7 Investment Factors That Distinguish Investing Vs. Speculating

People easily confusing investing and speculating but there are key differences. Learn seven factors that distinguish between the two when making investment decisions.
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Investing entails the acceptance of risk in the pursuit of a worthwhile return. Speculation involves the same thing, and that commonality often leads people to confuse investing and speculation. In fact though, they are very different things, and if you are to become a successful investor, it is important to be able to distinguish the two.

Investing vs. speculation

Here are some of the things that distinguish investing from speculation:

1. In-depth information

Successful investors thoroughly research their targets, whether they be companies, government bond issues, or commodities. They understand the supply and demand dynamics that will drive market growth, and they understand the competitive forces and cost factors that will determine the ability to profit from that growth.

Speculators, on the other hand, don’t look in depth at the underlying vehicle, but simply put their money on a belief that it will go up or down.

2. A detailed outlook on the future

Understanding current conditions is good, but a further step entails being able to make some calculations about how those conditions will develop in the months and years ahead. This may take the form of things like a multi-year earnings projection for a stock, or quantifying the interest rate sensitivity of a bond.

You need to have thought through both what you expect to happen and how your investment will react if you are right. Without specifying how you will succeed, you are just speculating that things will work out in your favor.

3. Consider valuation

Taking into account valuation is a critical component of investing. It means comparing the price now with the likely future value of the investment based on its underlying fundamentals. This is critical, because markets often anticipate the future. If what you pay for an investment already reflects an assumption of its future success, there will be little upside for you even if things go in your favor.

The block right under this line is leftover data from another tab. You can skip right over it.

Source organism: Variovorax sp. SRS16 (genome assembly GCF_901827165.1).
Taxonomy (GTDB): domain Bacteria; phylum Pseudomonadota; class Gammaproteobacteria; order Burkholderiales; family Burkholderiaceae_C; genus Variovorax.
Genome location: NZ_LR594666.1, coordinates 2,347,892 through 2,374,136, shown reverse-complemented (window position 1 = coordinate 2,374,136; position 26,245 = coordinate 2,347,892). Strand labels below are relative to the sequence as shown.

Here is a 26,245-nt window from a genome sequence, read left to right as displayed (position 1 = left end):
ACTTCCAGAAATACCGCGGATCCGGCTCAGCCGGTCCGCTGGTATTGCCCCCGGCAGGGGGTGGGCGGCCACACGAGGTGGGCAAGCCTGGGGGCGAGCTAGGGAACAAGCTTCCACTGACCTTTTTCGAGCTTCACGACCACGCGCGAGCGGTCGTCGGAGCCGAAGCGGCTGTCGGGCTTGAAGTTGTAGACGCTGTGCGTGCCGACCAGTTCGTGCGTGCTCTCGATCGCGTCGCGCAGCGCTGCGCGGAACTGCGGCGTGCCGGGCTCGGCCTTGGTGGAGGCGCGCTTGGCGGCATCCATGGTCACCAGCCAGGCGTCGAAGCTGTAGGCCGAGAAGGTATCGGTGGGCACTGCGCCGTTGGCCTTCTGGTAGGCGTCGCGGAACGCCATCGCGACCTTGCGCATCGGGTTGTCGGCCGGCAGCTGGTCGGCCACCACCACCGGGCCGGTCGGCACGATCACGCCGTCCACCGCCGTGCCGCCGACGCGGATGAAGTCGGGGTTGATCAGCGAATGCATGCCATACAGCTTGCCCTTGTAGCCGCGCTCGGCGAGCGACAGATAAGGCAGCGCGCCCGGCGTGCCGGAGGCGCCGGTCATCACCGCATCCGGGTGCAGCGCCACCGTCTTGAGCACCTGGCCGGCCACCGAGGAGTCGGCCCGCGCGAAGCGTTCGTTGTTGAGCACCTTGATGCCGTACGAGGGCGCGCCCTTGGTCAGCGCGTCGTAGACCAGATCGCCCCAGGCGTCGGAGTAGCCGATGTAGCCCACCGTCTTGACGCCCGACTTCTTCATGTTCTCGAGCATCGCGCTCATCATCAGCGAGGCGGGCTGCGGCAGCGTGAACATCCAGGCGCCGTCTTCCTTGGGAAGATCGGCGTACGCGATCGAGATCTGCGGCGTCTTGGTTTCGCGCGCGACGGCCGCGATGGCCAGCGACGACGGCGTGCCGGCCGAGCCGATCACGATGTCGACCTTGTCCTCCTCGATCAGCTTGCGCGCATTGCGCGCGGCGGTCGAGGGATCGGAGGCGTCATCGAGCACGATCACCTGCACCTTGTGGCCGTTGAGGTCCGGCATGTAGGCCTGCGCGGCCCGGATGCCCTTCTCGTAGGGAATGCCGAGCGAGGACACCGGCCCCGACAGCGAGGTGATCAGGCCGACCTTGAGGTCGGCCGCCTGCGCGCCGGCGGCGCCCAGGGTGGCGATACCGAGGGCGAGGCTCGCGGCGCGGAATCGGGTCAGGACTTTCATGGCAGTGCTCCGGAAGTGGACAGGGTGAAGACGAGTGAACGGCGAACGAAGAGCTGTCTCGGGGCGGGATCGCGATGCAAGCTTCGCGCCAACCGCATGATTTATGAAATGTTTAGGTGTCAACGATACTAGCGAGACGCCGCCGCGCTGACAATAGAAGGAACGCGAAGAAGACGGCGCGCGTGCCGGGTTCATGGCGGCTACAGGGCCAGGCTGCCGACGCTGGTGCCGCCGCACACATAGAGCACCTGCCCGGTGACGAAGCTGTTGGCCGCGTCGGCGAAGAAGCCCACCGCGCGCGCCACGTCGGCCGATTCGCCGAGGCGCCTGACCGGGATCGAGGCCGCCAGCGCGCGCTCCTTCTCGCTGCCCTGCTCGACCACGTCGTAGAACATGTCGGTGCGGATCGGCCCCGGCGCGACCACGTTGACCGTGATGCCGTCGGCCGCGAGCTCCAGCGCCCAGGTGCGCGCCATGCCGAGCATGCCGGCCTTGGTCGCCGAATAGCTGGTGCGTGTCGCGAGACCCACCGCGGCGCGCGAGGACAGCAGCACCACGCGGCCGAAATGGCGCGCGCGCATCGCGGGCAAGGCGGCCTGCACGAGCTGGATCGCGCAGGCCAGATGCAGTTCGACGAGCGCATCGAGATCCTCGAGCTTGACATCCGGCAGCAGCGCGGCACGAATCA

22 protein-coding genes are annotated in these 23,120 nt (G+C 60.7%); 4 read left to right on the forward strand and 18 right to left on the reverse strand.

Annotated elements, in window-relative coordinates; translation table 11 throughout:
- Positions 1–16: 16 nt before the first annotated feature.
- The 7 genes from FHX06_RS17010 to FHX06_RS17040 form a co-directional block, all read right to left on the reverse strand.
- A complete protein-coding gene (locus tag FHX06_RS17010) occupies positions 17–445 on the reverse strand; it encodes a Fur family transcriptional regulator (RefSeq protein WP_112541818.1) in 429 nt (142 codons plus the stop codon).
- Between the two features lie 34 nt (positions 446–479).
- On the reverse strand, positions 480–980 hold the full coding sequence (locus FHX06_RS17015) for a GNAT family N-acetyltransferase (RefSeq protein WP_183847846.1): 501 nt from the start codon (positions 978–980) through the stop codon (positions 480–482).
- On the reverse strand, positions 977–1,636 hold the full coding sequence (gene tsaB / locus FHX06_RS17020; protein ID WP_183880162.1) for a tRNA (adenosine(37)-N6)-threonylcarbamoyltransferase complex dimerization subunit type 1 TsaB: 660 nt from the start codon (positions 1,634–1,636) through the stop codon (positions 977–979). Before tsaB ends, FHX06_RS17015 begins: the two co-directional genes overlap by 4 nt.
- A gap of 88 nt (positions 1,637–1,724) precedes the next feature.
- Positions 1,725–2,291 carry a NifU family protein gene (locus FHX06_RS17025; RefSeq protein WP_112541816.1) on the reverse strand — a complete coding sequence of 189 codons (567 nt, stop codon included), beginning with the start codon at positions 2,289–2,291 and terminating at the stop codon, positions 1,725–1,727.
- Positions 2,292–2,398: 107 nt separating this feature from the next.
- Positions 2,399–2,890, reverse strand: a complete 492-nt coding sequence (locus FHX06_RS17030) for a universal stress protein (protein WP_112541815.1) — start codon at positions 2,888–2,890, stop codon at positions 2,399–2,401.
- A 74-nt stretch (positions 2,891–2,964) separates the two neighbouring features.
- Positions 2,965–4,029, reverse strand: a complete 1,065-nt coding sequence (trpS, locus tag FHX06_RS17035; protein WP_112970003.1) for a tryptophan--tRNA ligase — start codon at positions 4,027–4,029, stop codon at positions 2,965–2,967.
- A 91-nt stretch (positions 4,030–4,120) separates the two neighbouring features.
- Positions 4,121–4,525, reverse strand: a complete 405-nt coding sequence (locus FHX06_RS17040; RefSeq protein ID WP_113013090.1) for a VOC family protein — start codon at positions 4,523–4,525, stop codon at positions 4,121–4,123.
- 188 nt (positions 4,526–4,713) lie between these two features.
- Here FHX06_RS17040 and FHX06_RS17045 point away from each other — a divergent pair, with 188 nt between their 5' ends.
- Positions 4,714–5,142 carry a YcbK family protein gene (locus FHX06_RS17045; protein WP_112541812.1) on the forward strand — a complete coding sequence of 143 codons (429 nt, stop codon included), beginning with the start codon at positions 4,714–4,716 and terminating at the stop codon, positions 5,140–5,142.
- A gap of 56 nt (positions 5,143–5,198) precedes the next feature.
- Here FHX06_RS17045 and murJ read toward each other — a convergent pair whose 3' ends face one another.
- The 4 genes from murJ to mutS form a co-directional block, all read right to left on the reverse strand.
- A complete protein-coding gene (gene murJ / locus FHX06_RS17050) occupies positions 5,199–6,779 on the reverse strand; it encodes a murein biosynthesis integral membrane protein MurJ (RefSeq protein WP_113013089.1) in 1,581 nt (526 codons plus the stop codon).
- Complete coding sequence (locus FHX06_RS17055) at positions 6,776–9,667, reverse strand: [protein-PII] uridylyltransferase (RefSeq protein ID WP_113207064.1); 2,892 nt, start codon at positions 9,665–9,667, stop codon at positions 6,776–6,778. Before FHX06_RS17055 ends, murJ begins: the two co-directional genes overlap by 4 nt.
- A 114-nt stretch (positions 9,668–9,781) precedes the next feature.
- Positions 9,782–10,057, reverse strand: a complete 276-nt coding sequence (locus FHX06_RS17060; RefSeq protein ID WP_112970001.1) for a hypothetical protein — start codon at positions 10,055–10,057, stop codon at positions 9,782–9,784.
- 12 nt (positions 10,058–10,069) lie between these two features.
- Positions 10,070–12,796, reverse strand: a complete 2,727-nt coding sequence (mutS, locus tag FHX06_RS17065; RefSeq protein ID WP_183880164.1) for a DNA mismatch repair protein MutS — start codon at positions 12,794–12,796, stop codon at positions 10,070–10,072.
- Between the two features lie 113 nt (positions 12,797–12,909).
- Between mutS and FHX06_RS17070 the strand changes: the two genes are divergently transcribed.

On the other hand, speculators just hope that if things go well, the price will go up.

4. A flexible time frame

True investments can take some time to succeed – economic fundamentals usually evolve gradually, and sometimes it takes markets a while to recognize value. Having the flexibility to wait for all of this to play out increases your chance of success. In contrast, narrowing down the time frame in which it can happen takes you down the road towards guesswork.

5. An awareness of a differing perspective

Understanding how your view of an investment differs from the market consensus is very important, because if you don’t see things differently, there is less potential for you to profit. This is why buying into highly-popular investments takes on an increasing element of speculation. You haven’t really thought through why the investment should go up any further, you just like what everybody else likes.

Your differing perspective can involve any or all of the things discussed above: the information you have, your outlook on the future, valuation, or the time frame over which you are willing to hold onto the investment.

6. Recognition of the downside

Speculators tend to be focused primarily on the rewards of winning. But a true investor also understands the probability and downside potential of being wrong.

7. Extent of reliance on others

The “greater fool theory” means that you don’t care if you overpay for an investment, because if it keeps going up a greater fool will come along and pay you more for it. Depending on the irrationality of others rather than on investment fundamentals is one of the hallmarks of speculation.

Investing vs. safekeeping

Though true investing should be less of a risky proposition than speculation, it is important to understand the distinction between investing and safekeeping. Investing involves being conscious of the risk of loss, and trying to manage it in proportion with the potential upside. Safekeeping involves eliminating the risk of loss, at the expense of any real upside.

For example, savings accounts and other insured deposits should be fully protected against loss, but they offer little in the way of upside – especially when interest rates are low. However, if safekeeping is what you want, it is important to recognize that as your priority and ensure that your money is placed accordingly. This means making sure you stay within FDIC insurance limits, and not mistaking truly safe vehicles for somewhat low-risk investments, like government bonds for example, which still carry some risk of loss.

The distinction between investing and safekeeping is in the trade-off between potential upside and potential loss. The distinction between investing and speculation is essentially the difference between making a reasoned business decision and placing a bet.

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About Author
Richard Barrington has been a Senior Financial Analyst for MoneyRates. He has appeared on Fox Business News and NPR, and has been quoted by the Wall Street Journal, the New York Times, USA Today, CNBC and many other publications. Richard has over 30 years of experience in financial services. He has earned the Chartered Financial Analyst (CFA) designation from the Association of Investment Management and Research (now the “CFA Institute”).